Old Philip Haynes was never happier than when his family were at each other's throats. Even after his death the terms of his will ensured they would keep on feuding. But now three people are dead and the accusations are flying. Can there really be a murderer in the family? Torn between friendship and duty, Angela Marchmont must find out the truth before the killer can strike again.
The Mystery at Underwood House is the latest exciting 1920s whodunit featuring reluctant ‘lady detective’ Angela Marchmont.
FROM THE MYSTERY AT UNDERWOOD HOUSE:
‘I’ve always thought this was such a pretty spot,’ said Stella, ‘but it’s been spoilt now. I shall never look at it in the same way again.’ She stood up and shivered. ‘Let’s go back to the house.’
‘My shoe-buckle has come undone,’ said Angela suddenly. She bent over to fasten it, then gave an impatient exclamation. ‘I think it might be broken. Do go ahead. I shall catch you up.’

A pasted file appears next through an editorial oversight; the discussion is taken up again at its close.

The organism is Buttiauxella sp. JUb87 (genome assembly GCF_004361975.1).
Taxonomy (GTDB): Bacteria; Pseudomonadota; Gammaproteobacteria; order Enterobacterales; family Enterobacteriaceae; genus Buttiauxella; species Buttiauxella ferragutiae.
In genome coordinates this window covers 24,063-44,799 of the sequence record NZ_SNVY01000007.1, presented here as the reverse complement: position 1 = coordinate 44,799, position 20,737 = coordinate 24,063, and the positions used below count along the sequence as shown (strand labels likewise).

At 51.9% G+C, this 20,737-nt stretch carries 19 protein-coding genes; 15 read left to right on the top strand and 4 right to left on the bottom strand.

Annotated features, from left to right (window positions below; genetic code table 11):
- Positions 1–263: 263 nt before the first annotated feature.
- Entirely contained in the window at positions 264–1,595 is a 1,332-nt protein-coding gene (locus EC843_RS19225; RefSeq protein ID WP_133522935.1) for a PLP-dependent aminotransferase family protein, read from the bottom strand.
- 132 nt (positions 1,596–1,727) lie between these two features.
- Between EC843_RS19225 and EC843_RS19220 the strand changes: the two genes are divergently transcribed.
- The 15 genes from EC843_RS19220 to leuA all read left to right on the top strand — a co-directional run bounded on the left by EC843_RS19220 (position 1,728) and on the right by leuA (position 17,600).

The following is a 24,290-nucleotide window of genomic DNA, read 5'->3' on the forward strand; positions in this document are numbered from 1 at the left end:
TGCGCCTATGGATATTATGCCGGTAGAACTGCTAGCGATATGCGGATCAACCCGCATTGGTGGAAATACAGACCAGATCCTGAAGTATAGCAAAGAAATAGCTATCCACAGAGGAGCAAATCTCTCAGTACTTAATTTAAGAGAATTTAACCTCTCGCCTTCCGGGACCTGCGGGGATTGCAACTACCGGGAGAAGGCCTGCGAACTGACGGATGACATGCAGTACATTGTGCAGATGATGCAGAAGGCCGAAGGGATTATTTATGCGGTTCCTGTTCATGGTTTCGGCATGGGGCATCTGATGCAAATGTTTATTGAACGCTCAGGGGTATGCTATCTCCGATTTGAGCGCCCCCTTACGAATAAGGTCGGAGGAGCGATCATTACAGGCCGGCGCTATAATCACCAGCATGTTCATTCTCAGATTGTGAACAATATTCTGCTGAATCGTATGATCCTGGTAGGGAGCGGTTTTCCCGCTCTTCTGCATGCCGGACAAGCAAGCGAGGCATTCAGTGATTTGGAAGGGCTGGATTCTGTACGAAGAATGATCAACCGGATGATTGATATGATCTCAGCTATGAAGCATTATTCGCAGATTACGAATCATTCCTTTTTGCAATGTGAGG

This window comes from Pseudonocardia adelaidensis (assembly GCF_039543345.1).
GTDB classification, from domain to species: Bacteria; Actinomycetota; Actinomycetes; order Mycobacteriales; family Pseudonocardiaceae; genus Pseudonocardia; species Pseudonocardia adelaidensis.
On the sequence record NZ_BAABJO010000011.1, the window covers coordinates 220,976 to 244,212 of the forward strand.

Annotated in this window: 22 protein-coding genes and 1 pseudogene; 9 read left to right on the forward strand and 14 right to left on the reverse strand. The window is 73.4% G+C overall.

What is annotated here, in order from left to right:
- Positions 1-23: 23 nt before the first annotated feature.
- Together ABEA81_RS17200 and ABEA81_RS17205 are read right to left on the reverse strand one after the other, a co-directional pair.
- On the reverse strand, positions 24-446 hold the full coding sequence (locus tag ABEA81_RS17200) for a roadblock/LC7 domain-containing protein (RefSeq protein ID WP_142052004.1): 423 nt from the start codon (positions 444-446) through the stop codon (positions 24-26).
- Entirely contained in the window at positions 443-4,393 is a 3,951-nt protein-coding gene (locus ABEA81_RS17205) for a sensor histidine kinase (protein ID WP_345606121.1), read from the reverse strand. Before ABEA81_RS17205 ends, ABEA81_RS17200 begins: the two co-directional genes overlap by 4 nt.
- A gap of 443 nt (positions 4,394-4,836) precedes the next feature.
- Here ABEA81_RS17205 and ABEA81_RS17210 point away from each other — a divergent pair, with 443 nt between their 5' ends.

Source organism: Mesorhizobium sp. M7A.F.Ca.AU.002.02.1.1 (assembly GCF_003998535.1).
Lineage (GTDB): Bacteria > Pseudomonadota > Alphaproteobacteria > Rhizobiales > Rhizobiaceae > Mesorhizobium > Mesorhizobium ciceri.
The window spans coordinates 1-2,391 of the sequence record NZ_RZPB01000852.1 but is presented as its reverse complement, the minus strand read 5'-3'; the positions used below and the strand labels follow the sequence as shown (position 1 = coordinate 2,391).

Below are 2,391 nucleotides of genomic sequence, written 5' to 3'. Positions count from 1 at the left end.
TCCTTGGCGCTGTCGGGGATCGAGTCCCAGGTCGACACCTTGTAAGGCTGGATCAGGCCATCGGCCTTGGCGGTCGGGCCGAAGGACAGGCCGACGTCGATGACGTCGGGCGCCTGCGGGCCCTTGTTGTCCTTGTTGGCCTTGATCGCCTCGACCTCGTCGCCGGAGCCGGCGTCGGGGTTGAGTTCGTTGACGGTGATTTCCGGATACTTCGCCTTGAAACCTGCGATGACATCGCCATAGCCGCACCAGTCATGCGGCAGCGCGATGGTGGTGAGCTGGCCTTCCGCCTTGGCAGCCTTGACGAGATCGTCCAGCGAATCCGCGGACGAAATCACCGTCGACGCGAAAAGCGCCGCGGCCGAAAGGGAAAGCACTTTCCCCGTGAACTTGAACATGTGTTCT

Angela busied herself with her shoe as Guy and Stella disappeared into the woods. As soon as they were out of sight she straightened up and went cautiously over to the fallen tree trunk. Something was sticking out a little way from a crack underneath it. With a little difficulty she succeeded in extracting the thing carefully and brushed the dirt off it. She stared at it, puzzled. Although it was damp and faded and part of it was torn away, it was unmistakably a photograph of a pretty young woman. The picture had evidently been trapped in the crevice of the tree trunk for some time, and was so damaged that it was impossible to judge how old it was, but Angela guessed it had been taken some years ago. Just for a moment she thought she recognized the face, but then almost instantly the impression was gone and she shook her head.
She heard the others calling her and, recollecting herself, thrust the picture in her pocket and hurried after them. Was the photograph connected to this business? If so, how? And who was the woman?